If you’re a frequent user of Netflix’s “Watch Instantly” feature, you might have noticed that a big chunk of movies went offline at the beginning of this month (probably because the digital distribution rights expired).
And now, a month later, another batch of righteous rights are expiring. And unfortunately, a long list of Herzog films are on the chopping block for February 1st (2009). The list includes: Even Dwarfs Started Small, Little Dieter Needs to Fly, Aguirre: The Wrath of God, Woyzeck, The Enigma of Kaspar Hauser, Lessons of Darkness, Fitzcarraldo, Cobra Verde, Stroszek and Land of Silence and Darkness.
Bummer. Looks like I’ll have to have some kind of Herzog-a-thon this month, before they disappear. (I’m being dramatic, of course–they’ll still be available via DVD.)
It’s also worth noting that Sam Peckinpah’s brilliant 1971 thriller Straw Dogs will become unavailable on the same day. Watch it while you can. Don’t worry though, Peckinpah’s other 70s masterwork, Convoy, is safe for now.
While reading this post earlier today (via BB), I came across a link to Wikipedia’s Year In Film page, which I am thoroughly impressed by.
It’s a pretty fantastic wrap-up of the year, covering all the bases from awards to box office earnings to “notable deaths” (I had no idea Michael Crichton OR Brad Renfro died this past year). What’s great, though, is the simple, chronological list of films that came out in ’08. Even better–there are similar pages for nearly every year since the 1870s. Of course, the pages get less detailed as you go further back, but they’re still fun.
In the year I was born, films released included The Last Waltz, Animal House, Days of Heaven, The Deer Hunter, Pretty Baby, Attack of the Killer Tomatoes, Grease, Battlestar Galactica, Halloween, Superman, Up In Smoke, Watership Down and Revenge of the Pink Panther.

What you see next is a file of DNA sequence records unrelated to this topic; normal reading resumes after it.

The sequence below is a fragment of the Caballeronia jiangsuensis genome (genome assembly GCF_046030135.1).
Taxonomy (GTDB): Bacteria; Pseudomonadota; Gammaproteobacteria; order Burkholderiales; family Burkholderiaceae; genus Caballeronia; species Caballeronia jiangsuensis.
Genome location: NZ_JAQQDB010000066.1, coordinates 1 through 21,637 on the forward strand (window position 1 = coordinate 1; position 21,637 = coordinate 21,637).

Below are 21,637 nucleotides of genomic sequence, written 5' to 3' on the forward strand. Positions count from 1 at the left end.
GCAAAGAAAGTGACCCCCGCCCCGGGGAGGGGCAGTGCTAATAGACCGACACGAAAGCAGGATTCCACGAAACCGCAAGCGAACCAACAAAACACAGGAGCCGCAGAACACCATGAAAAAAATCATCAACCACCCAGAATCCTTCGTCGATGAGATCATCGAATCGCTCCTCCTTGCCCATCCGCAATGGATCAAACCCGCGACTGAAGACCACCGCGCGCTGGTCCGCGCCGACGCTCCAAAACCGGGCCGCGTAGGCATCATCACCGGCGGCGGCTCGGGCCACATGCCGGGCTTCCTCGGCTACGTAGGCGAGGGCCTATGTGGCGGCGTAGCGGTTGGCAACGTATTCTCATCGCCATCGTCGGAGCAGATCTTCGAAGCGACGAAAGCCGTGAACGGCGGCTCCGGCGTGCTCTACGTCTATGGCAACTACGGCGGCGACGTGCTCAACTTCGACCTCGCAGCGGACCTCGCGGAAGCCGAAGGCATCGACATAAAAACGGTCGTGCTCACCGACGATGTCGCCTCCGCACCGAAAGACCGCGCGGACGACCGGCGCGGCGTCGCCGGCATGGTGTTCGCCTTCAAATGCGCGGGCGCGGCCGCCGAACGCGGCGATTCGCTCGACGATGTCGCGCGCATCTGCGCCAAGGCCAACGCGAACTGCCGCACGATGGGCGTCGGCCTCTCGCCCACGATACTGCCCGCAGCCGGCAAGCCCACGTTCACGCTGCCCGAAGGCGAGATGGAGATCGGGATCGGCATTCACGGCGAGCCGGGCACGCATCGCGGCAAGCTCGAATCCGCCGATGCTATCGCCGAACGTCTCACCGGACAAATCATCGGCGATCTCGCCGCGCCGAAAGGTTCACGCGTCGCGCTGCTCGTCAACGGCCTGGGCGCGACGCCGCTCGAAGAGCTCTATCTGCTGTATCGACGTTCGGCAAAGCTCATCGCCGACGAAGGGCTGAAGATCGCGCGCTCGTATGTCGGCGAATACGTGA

The trailer for Gary Hustwit’s new industrial design documentary Objectified is up at Gizmodo, and it looks great–kind of like a filmic Design of Everyday Things (but suspiciously lacking an appearance by Don Norman).
Though Hustwit’s name isn’t on the website yet, he’ll be appearing in some capacity at this year’s South By Southwest, and I’ll be surprised if Objectified isn’t screening as well.
If you’re a big fan of Gary’s, and if you’ve got some money to throw around, you can get your name in Objectified‘s credits (plus a whole bunch of other fun swag) for a cool $500 donation to the film, which is currently in post-production.
In case you think that a documentary about industrial design is boring, keep in mind that Hustwit is the man behind the hugely entertaining typeface doc Helvetica. He’s also one of the principals at Plexifilm, arguably the best documentary DVD label in North America.
UPDATE: Objectified will indeed be screening at SXSW this year. I’m going to get in line right now.
Apparently, I haven’t done a link roundup since October. I hate myself. Anyhoo–here’s the first roundup of the new year.
- Revolutionary Road Ain’t All That, Apparently
This review of Sam Mendes' upcoming drama Revolutionary Road reminds me why I love reading Nick Schager.
- Sorry, Thanks
A new film starring Austin's own Wiley Wiggins. Check the trailer.
- Why Lionsgate Is Abandoning Horror
Lionsgate (the studio behind genre flicks like Shadow of the Vampire, The Descent, The Devil's Rejects and Midnight Meat Train) is transitioning away from horror. Which is bad news for fans of original (meaning non-remake), English-language genre films.
- Netflix To Stream Movies From Starz
Netflix has just added significant value to its Watch Online service–maybe it's finally time to buy a Roku.